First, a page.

[3] The Court finds it odd that no party has produced a copy of the agreement signed by plaintiff, however, because there is no dispute as to whether the agreement was signed and what the terms of the agreement were, I do not dwell on its mysterious absence.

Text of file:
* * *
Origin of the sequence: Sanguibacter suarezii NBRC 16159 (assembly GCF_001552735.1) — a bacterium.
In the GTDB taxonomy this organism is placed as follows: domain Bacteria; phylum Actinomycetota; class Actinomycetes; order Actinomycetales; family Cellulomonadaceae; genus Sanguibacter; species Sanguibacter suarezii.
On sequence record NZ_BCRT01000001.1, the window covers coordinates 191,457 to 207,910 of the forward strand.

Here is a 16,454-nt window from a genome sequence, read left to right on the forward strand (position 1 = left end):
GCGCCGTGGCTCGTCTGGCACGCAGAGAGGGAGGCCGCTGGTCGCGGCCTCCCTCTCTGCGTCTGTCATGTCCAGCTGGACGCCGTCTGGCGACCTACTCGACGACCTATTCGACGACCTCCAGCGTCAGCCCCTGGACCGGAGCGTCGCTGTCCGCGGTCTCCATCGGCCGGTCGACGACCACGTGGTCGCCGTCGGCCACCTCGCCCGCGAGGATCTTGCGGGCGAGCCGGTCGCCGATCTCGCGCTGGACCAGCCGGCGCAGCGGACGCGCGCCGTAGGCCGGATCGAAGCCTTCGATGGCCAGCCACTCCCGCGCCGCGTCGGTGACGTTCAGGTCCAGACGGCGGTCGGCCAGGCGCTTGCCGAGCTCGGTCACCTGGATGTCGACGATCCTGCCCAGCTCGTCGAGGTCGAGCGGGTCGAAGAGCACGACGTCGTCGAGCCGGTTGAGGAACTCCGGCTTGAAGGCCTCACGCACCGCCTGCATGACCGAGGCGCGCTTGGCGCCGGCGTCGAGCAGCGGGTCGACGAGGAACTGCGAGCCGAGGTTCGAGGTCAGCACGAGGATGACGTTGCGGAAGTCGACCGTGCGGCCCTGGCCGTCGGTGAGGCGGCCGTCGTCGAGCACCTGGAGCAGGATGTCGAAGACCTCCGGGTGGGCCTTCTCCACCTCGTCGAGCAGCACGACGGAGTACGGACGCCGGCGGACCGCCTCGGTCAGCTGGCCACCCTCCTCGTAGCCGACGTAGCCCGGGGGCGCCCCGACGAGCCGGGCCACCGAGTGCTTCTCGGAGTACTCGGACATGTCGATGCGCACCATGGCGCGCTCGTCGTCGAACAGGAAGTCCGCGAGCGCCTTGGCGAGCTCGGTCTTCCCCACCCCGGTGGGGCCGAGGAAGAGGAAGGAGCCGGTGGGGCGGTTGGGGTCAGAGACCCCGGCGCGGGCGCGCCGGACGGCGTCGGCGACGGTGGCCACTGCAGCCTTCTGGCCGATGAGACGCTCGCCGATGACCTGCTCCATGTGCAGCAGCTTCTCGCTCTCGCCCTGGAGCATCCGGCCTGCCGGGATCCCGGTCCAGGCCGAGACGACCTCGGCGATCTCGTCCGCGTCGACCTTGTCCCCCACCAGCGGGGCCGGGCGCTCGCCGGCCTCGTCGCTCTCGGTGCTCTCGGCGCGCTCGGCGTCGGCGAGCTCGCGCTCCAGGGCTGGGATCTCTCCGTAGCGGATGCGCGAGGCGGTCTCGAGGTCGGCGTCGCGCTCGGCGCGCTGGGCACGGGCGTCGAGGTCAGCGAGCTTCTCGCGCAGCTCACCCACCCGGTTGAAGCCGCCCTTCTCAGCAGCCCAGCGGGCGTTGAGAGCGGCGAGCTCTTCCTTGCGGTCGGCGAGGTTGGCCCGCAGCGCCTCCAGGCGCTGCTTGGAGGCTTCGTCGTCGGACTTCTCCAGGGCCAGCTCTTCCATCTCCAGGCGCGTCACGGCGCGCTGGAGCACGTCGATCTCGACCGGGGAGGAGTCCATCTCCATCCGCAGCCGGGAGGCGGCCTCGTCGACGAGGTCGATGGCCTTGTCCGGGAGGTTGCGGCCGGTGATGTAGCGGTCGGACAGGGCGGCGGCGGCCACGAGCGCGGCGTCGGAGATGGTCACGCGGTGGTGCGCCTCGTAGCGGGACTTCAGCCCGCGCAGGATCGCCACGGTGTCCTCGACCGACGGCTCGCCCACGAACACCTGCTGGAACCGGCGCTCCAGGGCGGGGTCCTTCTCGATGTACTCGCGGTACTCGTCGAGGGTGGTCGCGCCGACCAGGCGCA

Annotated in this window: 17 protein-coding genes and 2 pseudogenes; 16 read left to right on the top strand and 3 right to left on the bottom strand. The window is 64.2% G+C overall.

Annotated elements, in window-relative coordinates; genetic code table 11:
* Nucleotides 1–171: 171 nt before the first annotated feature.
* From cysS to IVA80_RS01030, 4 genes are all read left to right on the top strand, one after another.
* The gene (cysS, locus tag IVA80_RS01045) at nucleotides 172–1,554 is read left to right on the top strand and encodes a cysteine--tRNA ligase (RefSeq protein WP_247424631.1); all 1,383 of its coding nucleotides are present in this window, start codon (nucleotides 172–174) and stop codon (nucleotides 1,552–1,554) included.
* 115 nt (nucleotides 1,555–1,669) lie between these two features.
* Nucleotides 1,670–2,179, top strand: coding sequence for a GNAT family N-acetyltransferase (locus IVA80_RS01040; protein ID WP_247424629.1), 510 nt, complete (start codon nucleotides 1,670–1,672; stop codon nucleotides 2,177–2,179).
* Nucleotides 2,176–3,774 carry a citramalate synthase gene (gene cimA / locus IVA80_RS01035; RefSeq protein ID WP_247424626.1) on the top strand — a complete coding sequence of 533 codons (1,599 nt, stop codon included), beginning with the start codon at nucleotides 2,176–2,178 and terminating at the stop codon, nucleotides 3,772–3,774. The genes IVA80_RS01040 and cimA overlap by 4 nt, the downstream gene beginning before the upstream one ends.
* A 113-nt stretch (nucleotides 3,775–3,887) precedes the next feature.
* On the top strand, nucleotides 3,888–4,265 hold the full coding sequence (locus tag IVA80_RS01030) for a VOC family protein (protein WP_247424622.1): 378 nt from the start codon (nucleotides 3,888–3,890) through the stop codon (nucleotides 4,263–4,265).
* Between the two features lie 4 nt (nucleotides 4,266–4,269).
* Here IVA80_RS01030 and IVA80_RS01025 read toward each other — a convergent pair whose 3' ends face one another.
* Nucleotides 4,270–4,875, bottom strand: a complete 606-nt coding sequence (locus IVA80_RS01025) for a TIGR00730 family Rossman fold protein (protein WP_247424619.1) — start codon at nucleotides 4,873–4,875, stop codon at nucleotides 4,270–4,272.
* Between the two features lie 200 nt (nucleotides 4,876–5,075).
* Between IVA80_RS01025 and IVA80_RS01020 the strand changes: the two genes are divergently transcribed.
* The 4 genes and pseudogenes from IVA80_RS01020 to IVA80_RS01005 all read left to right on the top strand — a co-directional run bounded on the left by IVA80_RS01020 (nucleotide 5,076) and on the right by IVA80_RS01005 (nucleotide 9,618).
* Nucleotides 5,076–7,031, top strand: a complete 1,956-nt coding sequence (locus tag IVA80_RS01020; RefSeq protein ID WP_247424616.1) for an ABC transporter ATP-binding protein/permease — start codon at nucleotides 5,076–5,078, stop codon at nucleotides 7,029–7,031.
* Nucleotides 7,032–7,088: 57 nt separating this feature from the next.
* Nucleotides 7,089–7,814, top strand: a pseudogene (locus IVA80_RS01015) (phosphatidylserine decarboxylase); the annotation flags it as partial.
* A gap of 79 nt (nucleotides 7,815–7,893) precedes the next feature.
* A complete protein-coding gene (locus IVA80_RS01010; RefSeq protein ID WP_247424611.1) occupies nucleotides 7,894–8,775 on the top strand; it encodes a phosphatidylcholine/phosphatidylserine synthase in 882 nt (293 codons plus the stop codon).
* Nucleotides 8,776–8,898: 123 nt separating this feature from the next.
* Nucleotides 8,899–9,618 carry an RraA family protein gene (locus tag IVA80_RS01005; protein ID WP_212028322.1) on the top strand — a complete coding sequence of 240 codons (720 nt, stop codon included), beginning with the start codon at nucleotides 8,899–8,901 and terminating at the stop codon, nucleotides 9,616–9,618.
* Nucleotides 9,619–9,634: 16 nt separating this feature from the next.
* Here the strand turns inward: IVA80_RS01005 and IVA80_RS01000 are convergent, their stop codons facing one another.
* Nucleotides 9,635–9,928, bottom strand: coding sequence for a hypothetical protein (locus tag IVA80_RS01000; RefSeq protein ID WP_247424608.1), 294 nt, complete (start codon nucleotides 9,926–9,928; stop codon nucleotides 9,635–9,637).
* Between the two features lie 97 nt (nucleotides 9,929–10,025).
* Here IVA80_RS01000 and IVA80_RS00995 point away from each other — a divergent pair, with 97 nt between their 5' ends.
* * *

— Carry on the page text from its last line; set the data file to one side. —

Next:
[4] A number of courts have relied on contract language in concluding that an individual was not an employee and therefore could not proceed against a defendant under Title VII. See Schwieger v. Farm Bureau Ins. Co. of Nebraska, 207 F.3d 480, 487 (8th Cir.2000) ("The 1992 contract between Schwieger and Farm Bureau evidences the parties' original intent to enter into an independent contractor relationship, and indeed that is what they did...."); Adcock v. Chrysler Corp., 166 F.3d 1290, 1293 (9th Cir.1999) (language in contract "though not dispositive, reflects the parties intention that Adcock would have been an independent contractor, not an employee") (citations omitted); Hayden v. La-Z-Boy Chair Co., 9 F.3d 617 (7th Cir.1993) (signed agreement providing that plaintiff was "not an employee or agent" of defendant demonstrated independent contractor status); Peck v. Democrat and Chronicle, 113 F. Supp. 2d 434, 440 (W.D.N.Y.2000) (contract between plaintiff and defendant "spelled out that [plaintiff] would be treated as an independent contractor"); Tagare v. Nynex Network Sys. Co., 994 F. Supp. 149, 158 (S.D.N.Y.1997) ("the Agreement explicitly and equivocally expressed the parties' intent to create an independent contractor relationship"); Torres v. Metropolitan Life Ins. Co., No. 96-1401, 1997 WL 1047717, *4, 1997 U.S. Dist. LEXIS 23098, at *9 (D.N.J. Sept. 19, 1997) ("By signing the Agreement, Torres expressly agreed that he would `be an independent contractor and not an employee.'"); Wright v. State Farm Mut. Automobile Ins. Co., 911 F. Supp. 1364, 1371-72 (D.Kan.1995) (plaintiff was employee and then executed an independent contractor agreement; court held that he ceased being an employee on the day he became an independent contractor, and court had no jurisdiction over Title VII claims).